Caring For Your Other Children

If you have a child in the hospital and other children at home, you know without a doubt you will need help. Hopefully you are in a community with strong ties of family or friends or a church community. Depending on the age of your children, you may need round the clock presence at home with little ones or someone stopping by to make sure things are under control in the case of teenagers. Over the course of our youngest son, Gavin’s, long illness and multiple hospital stays, we had other children ranging from 6 and 8 years old when he was first admitted to a hospital, all the way up to 18 and 20.

Each age has its own challenges. What do the other children understand about what is going on? How will they interpret mommy and daddy being pulled out of their daily lives? Will they fall off the rails emotionally or in school? Will they try to take advantage of their parents’ absences? Each child at each age will of course act differently and it is really hard for parents to keep an eye of them when their focus is on the sick child.

First thing to do once you have coverage for your children and know their basic needs are being met by family or friends is to contact their teachers and counselors at school. Lay it out for them what you are up against and ask for their help. If homework slides you want the teacher to be understanding. Your child in the hospital will also have to deal with the schoolwork they miss (Missing school will be another blog post.)

Depending on the length of the hospital stay it may be a small blip in their lives or a giant hole. Try to set up a new routine of Skyping or calling on a consistent regular basis, if you are not able to pop home. Hopefully one parent will be able to remain at home and come and go from the hospital as a way of keeping the children in their regular routine as much as possible. Even when we were at the local hospital and not hours away, my husband would come straight from work to the hospital and rarely get home before the boys were in bed when they were little. We relied heavily on their grandparents who lived locally and moved into our house for weeks at a time to care for them. We got complaints from the children that, “Granddaddy won’t let me…” but we were so appreciative of their help. In some ways the relationship between the grandparents and grandchildren changed from nice fun visits to rules and laying down the laws about bedtimes and screen time, but they stepped up to the challenge which is what we needed from them.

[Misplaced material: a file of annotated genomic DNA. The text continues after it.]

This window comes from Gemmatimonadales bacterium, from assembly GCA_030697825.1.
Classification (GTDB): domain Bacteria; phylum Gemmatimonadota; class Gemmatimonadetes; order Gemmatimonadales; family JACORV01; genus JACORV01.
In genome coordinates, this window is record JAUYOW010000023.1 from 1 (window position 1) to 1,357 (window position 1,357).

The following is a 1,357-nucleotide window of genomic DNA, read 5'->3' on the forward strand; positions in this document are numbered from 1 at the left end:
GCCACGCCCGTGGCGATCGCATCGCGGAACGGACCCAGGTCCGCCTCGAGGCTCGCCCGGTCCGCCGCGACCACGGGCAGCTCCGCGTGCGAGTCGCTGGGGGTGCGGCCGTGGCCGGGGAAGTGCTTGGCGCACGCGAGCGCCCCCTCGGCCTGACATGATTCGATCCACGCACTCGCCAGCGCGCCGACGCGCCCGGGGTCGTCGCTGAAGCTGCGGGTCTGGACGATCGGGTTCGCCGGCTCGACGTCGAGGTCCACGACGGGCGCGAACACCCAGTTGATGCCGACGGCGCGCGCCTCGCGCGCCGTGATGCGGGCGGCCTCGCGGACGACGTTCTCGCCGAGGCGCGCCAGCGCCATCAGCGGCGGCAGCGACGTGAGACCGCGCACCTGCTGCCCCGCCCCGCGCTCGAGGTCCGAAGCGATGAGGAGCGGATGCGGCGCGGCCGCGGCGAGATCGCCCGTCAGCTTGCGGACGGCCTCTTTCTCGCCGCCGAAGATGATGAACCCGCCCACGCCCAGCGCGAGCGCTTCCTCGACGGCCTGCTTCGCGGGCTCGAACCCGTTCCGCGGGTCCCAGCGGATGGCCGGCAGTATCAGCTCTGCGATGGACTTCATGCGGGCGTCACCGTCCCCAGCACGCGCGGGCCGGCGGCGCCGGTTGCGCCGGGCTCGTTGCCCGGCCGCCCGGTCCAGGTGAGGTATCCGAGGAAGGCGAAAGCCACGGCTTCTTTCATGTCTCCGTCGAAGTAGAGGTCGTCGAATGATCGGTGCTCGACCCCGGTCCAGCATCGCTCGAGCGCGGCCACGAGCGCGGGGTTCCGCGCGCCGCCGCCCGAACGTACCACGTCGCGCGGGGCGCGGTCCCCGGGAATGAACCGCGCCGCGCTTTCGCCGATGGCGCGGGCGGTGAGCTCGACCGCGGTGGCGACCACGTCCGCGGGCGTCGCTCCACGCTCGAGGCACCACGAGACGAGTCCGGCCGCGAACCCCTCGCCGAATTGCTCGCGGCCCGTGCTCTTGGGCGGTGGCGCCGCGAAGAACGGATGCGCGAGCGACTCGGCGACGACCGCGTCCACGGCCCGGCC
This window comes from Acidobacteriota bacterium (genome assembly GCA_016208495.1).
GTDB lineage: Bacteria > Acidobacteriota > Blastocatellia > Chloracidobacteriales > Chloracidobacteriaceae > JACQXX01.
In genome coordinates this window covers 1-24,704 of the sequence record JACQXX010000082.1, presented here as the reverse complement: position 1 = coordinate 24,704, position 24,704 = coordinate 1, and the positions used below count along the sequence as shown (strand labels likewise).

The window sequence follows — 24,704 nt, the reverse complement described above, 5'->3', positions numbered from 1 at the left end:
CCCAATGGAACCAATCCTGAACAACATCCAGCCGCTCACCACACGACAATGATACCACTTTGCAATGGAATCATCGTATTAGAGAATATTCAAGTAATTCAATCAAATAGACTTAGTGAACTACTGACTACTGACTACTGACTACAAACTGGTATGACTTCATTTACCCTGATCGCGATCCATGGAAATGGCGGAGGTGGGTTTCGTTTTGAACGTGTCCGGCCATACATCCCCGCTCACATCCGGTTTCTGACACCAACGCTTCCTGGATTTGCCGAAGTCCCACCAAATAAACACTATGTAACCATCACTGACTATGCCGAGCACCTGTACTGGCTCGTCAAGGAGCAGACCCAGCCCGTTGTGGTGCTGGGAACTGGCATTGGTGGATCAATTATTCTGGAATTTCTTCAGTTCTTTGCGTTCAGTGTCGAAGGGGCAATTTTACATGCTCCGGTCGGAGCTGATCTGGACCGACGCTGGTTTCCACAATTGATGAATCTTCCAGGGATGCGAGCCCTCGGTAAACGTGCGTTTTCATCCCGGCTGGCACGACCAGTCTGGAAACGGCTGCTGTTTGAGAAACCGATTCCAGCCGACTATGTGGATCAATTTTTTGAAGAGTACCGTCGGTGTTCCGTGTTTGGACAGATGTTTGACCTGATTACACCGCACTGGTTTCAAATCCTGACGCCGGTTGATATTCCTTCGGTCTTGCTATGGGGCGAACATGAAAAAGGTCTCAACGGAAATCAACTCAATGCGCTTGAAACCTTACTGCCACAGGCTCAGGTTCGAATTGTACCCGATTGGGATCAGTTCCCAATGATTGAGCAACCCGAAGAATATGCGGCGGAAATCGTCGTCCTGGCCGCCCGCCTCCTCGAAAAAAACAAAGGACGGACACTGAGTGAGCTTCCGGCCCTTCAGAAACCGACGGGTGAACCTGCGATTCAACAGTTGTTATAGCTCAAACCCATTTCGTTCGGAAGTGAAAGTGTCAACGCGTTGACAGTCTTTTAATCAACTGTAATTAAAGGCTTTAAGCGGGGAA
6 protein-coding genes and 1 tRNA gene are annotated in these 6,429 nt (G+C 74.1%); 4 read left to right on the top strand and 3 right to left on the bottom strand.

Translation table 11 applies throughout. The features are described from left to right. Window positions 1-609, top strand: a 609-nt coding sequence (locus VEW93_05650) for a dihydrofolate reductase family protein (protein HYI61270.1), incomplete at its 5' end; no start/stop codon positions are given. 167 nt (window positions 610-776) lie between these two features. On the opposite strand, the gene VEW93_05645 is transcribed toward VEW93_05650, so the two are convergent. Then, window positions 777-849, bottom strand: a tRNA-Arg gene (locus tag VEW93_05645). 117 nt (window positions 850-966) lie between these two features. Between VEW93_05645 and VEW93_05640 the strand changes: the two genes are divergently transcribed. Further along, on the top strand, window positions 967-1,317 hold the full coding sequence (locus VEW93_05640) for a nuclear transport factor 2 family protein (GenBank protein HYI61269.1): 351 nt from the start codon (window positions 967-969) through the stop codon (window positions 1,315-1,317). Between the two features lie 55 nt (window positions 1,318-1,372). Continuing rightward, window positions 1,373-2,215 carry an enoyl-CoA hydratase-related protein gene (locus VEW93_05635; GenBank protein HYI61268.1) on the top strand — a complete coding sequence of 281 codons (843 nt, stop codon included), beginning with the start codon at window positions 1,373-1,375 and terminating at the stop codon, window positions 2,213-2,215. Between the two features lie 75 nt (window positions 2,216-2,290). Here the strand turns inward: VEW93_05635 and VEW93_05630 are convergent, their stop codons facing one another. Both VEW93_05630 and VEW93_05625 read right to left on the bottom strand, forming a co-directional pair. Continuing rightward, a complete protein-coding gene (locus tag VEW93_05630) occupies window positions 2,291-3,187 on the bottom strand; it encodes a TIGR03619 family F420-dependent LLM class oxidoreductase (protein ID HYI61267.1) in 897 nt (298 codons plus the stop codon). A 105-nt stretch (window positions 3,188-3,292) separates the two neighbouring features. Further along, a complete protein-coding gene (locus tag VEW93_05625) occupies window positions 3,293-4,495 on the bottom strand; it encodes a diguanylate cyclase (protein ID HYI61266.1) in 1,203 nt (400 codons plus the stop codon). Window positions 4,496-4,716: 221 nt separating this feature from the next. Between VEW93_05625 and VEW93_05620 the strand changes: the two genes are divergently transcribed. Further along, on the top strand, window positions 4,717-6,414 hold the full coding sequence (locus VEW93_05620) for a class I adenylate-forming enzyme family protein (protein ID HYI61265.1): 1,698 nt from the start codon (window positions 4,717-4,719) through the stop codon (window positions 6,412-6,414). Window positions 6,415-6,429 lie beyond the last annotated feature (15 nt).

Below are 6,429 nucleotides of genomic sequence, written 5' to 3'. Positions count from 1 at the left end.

Anyone who has been a teenager and raised a teenager knows that it is a tricky time in their lives. They push limits and boundaries (at least mine did) and they often take advantage of parental absence. Even with grandparents playing a roll, teens can see what they can get away with and be completely self-centered at times. I recall the phone call from the Principal of my oldest son’s school a week after I arrived home following a 3-month hospital absence with my son Gavin (ICU for 4 weeks, regular floor for 4 weeks, rehab hospital for 4 weeks). He was being suspended. I could not believe I had to deal with this problem and was furious at my son for laying yet another thing on my plate. After some reflection, I decided that in the grand scheme of things I should not be surprised that he was acting out and a suspension was, after all, not life and death, which I had just lived through with Gavin. Sick children tend to put your life into perspective.